But to hear head coach Bret Bielema tell it, the sun had nearly set before Taylor was given the chance to prove himself in front of the Camp Randall faithful.
"Ken Golomski, who was his coach in high school, is a very respected coach and a guy that, when I first came to town, Coach Alvarez talked to me about who he was and what he is," Bielema recalled. "Coach Golomski really felt strongly about Mike, so we watched the film, we really liked him, but he's playing in Ashwaubenon and, you know, the competition wasn't everything we'd wanted it to be.
"Then he began to gain a little bit of momentum. He got offered by Minnesota. He got offered by Iowa, and we were trying to get him to come to our camp. There was a little bit of anxiety because we didn't know if he was going to come to camp or just take one of those offers. Bottom line, we eventually got him to camp, made him an offer right away."
After that, recollections change a bit. To hear Taylor talk about it, the offer from Wisconsin was all he ever wanted, he just didn't know if it was in the cards. The all-state linebacker was a consensus top 10 player in the state and top 40 at his position nationally, yet the offers he received seemed merely to be ones he was destined to accept.
That is, until he got the one he'd worked his whole life to get.
"When I got the scholarship offer from Wisconsin it was done right there," said Taylor. "It didn't matter who else offered, that was always where I wanted to play."
The recruiting process was at once thrilling and frustrating knowing that his efforts had been rewarded, just not initially how he'd hoped.
"Going into my senior year, I started to get some scholarship offers like North Dakota State," Taylor recalled. "You're excited because it's a full ride and that's something that you've worked towards and you see that hard work pay off. When North Dakota State offered, I thought 'That's my team, that's where I'm going.'
"But then other schools started to get into the mix and they were just getting bigger and bigger and bigger. My first big offer was Iowa, so I thought that was where I was going, but I'd always wanted that Wisconsin offer. It was the main thing I was working for but I didn't have that right away. So while I wasn't committed to Iowa, I figured that was where I was going.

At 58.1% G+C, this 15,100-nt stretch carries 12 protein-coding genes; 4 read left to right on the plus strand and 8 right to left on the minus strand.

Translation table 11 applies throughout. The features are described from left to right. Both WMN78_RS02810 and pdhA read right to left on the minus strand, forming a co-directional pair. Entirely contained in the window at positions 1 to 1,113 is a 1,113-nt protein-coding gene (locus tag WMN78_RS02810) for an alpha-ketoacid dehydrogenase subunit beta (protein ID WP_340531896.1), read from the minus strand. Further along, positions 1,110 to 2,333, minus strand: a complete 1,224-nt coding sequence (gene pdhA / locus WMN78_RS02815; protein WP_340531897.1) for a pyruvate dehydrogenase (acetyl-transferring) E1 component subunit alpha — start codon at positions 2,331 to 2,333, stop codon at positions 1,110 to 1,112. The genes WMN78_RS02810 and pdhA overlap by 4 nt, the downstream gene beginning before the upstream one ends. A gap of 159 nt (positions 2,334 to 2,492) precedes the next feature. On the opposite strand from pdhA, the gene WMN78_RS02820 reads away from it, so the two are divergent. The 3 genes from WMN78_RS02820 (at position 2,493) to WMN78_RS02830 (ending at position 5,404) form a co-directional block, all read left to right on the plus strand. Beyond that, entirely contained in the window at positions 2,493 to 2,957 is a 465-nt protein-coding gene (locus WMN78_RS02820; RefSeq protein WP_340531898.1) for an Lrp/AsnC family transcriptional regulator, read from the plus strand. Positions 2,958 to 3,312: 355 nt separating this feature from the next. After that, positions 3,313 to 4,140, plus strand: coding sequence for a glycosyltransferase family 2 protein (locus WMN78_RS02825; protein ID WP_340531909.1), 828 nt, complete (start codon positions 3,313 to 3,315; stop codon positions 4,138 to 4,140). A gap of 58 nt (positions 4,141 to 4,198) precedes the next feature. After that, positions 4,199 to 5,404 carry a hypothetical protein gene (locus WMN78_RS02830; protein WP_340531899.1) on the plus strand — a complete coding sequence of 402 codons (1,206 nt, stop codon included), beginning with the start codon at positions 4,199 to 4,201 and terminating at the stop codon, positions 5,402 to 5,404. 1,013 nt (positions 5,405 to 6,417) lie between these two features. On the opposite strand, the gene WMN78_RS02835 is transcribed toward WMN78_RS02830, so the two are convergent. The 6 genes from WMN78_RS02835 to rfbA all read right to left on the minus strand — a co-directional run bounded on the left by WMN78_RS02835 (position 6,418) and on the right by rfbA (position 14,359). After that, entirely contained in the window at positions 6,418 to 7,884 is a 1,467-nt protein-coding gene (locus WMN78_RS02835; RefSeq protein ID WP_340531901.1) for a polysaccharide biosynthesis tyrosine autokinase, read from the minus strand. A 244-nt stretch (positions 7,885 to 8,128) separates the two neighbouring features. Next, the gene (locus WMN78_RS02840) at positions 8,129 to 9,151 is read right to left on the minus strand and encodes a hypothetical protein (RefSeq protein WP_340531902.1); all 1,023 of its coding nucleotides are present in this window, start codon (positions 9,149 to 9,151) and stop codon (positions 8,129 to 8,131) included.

"Being from Wisconsin, you don't really expect to get a scholarship. Only like five guys a year get a scholarship from Wisconsin, so you set your goals high, you work out and you try to do things that no one else does."
And Bielema rewarded him with it. He just wasn't as sure as Taylor was about whether he would accept.
"He processed it a little bit before he committed," Bielema said. "He's a northern Wisconsin kid. He loves to hunt (and) be just as fine going out and shooting something as watching a video game. He kind of had to understand and massage Madison because my experiences have been Madison can be a little overwhelming when you've got kids who come from different environments."
Since coming to Madison, Taylor has grown, thrived really, according to Bielema.
"I probably have had more enjoyment seeing him interact with the media than any other player I've brought down here because he's such a quiet kid, at least when I'm around," Bielema said. "Mike was very engaging (Thursday), very detailed in his answers, saying a lot of what I say he was saying, which I kind of appreciate. He's got a quiet strength to him that's really been fun to see grow. He's gone through an ACL surgery, a hip surgery. I mean he's seen some adversity and faced it head on and hasn't said 'boo' and that's why I really think he's going to have a special senior year."
Special year on the field, Bielema could have added. He already knows the character that makes Taylor so special off the field.
"The thing that I love about Mike was at a bowl game, I believe it was three years ago, I brought four players down to talk to an alumni group and one of the questions directed at the group (was) 'Why'd you come to Wisconsin?'," Bielema recalled. "All three of the other guys were out-of-state guys, Mike was the only in-state guy and he said 'I'm from Wisconsin, that's what we do."
It turns out the humble kid who played his high school ball minutes from Lambeau Field never really left. Because of that, the memories he's created in Madison are sure to be a part of him the rest of his days.
"Going back to high school, you really don't know what you're doing at the time, you're just playing football and having fun with your friends," Taylor said. "As soon as you leave that, you think back and realize how much fun you had and the memories you made with all those guys. It truly is special.
"In college right now I'm playing with all these guys and having fun but until you're out of it, you won't really realize what you had and how much fun you had, how much you'll miss it. I know because of the friends I have and the places I've been, the memories I'm going to miss I won't fully understand until I'm gone."